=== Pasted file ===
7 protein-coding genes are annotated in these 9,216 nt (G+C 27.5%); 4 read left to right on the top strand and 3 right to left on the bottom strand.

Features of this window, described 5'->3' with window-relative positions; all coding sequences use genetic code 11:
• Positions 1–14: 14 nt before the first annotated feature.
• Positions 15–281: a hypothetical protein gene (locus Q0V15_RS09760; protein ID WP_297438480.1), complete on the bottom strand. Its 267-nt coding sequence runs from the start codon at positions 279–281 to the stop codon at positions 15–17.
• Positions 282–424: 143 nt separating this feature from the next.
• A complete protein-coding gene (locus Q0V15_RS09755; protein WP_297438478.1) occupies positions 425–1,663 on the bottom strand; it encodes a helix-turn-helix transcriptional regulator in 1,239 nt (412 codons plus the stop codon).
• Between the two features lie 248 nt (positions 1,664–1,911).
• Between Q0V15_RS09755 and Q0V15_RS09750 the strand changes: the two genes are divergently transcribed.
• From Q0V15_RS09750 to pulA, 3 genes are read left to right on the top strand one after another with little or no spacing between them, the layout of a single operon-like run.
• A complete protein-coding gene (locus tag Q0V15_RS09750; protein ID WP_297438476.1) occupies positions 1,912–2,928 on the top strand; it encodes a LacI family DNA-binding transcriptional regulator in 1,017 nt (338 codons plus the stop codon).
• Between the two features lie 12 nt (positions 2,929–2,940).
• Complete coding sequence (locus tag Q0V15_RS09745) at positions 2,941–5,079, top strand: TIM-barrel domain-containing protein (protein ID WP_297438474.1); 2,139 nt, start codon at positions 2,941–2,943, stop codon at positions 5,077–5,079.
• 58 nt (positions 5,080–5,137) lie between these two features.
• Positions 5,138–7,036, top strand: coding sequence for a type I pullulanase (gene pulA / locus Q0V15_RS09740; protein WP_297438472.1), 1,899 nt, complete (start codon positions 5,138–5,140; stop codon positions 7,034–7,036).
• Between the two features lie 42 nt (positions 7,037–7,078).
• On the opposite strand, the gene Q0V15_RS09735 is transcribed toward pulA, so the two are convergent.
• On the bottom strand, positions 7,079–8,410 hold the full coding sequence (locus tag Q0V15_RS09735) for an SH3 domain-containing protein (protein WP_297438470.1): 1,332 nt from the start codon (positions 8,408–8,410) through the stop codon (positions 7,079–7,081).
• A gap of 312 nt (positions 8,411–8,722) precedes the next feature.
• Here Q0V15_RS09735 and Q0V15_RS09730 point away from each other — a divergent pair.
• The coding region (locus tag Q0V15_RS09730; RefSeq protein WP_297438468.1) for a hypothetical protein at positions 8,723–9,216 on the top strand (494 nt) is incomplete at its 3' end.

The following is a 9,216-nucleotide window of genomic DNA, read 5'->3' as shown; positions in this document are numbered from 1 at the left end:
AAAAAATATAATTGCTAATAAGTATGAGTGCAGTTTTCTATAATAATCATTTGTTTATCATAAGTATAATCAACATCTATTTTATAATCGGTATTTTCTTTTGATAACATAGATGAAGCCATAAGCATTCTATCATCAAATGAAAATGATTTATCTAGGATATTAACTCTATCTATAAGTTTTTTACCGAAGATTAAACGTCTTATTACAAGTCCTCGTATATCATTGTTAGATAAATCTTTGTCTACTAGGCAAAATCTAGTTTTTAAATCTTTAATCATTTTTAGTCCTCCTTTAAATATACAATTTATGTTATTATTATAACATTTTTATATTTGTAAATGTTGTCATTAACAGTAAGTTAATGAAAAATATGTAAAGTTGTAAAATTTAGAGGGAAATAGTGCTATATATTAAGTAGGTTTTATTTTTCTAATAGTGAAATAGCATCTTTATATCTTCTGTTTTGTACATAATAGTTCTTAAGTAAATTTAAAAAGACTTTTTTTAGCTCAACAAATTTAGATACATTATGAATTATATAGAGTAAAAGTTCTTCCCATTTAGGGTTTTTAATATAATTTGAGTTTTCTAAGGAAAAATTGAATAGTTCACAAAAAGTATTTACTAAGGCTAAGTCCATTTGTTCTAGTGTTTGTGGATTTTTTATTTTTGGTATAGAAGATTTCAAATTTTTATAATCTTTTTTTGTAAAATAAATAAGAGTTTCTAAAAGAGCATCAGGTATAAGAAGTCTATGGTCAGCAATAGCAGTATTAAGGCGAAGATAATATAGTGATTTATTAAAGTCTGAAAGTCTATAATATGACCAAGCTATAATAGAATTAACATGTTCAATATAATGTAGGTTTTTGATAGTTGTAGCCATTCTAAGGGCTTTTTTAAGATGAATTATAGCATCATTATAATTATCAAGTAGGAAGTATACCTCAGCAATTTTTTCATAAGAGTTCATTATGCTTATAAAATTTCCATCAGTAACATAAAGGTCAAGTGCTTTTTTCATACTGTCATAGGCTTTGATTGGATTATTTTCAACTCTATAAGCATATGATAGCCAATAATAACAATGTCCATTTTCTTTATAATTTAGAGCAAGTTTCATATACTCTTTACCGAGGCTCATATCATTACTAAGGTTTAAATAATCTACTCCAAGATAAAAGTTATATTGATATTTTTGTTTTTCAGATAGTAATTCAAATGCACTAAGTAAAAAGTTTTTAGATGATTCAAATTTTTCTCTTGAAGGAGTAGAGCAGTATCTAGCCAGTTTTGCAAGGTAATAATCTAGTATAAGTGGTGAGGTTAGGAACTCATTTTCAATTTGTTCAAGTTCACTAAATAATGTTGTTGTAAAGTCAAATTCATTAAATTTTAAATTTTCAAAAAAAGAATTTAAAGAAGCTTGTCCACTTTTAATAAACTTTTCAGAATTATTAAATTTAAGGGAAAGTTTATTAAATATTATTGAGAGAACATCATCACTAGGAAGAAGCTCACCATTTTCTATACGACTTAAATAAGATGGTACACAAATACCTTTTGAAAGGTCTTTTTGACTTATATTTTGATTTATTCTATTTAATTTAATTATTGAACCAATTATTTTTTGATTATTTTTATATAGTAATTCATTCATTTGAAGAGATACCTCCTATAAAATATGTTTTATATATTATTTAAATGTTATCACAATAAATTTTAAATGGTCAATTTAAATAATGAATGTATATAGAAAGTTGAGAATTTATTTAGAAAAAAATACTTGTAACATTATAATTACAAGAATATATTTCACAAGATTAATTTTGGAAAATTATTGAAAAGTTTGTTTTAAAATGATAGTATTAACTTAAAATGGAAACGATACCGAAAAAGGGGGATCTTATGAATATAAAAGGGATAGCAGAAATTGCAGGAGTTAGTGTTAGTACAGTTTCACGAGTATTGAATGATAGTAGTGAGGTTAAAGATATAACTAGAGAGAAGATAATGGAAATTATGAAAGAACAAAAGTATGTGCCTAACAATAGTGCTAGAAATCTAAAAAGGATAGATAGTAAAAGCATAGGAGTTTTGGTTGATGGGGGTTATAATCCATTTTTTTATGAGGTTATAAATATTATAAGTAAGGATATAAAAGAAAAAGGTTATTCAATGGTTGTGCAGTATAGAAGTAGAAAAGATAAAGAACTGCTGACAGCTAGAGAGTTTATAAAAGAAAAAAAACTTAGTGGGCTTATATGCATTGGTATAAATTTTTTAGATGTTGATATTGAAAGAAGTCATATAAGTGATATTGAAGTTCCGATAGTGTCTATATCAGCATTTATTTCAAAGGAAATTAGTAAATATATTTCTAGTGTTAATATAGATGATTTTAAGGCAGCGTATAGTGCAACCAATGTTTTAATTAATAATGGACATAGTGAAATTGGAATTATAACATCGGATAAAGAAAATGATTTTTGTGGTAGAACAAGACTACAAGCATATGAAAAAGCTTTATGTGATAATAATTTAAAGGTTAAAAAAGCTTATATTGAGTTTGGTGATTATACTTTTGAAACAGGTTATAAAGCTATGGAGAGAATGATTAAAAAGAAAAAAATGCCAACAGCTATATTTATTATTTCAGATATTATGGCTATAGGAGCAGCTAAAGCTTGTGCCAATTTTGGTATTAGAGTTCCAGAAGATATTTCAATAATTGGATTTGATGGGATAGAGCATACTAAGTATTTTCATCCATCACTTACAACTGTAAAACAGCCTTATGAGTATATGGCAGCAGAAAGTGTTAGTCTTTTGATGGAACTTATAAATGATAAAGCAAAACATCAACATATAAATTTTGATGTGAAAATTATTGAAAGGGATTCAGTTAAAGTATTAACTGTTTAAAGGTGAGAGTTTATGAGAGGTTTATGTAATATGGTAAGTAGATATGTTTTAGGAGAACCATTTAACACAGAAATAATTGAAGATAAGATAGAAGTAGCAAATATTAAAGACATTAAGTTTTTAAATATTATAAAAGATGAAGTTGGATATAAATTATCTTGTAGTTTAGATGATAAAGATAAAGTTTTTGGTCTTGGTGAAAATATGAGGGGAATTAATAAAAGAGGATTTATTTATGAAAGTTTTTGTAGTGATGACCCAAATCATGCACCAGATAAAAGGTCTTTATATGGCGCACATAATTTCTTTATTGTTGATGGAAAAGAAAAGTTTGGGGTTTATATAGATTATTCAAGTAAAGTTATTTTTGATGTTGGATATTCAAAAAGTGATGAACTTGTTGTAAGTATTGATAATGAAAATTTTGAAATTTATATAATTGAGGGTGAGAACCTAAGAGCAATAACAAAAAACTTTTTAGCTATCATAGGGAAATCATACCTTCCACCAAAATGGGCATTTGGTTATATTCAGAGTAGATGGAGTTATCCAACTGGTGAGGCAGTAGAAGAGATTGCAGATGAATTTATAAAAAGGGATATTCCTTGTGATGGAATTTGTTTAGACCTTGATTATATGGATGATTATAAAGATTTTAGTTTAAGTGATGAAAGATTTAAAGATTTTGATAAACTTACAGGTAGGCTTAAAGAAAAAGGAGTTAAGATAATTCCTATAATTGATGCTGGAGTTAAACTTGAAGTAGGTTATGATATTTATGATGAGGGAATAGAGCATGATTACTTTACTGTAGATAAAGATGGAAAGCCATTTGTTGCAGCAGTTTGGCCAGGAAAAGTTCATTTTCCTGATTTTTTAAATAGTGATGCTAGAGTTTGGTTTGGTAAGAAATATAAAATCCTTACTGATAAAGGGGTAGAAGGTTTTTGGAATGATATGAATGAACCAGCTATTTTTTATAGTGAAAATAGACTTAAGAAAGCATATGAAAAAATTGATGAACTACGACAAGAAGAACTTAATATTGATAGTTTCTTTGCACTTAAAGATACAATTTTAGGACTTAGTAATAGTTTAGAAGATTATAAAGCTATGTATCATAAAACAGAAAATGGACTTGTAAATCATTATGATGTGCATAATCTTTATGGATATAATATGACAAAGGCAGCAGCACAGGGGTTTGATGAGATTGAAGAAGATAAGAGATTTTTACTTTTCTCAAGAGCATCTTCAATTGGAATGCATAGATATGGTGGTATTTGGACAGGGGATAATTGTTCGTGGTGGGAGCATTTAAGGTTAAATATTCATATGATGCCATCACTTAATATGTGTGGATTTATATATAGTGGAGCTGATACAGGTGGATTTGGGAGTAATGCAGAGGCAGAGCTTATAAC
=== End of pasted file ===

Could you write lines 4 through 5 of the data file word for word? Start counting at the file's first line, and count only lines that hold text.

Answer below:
• Positions 15–281: a hypothetical protein gene (locus Q0V15_RS09760; protein ID WP_297438480.1), complete on the bottom strand. Its 267-nt coding sequence runs from the start codon at positions 279–281 to the stop codon at positions 15–17.
• Positions 282–424: 143 nt separating this feature from the next.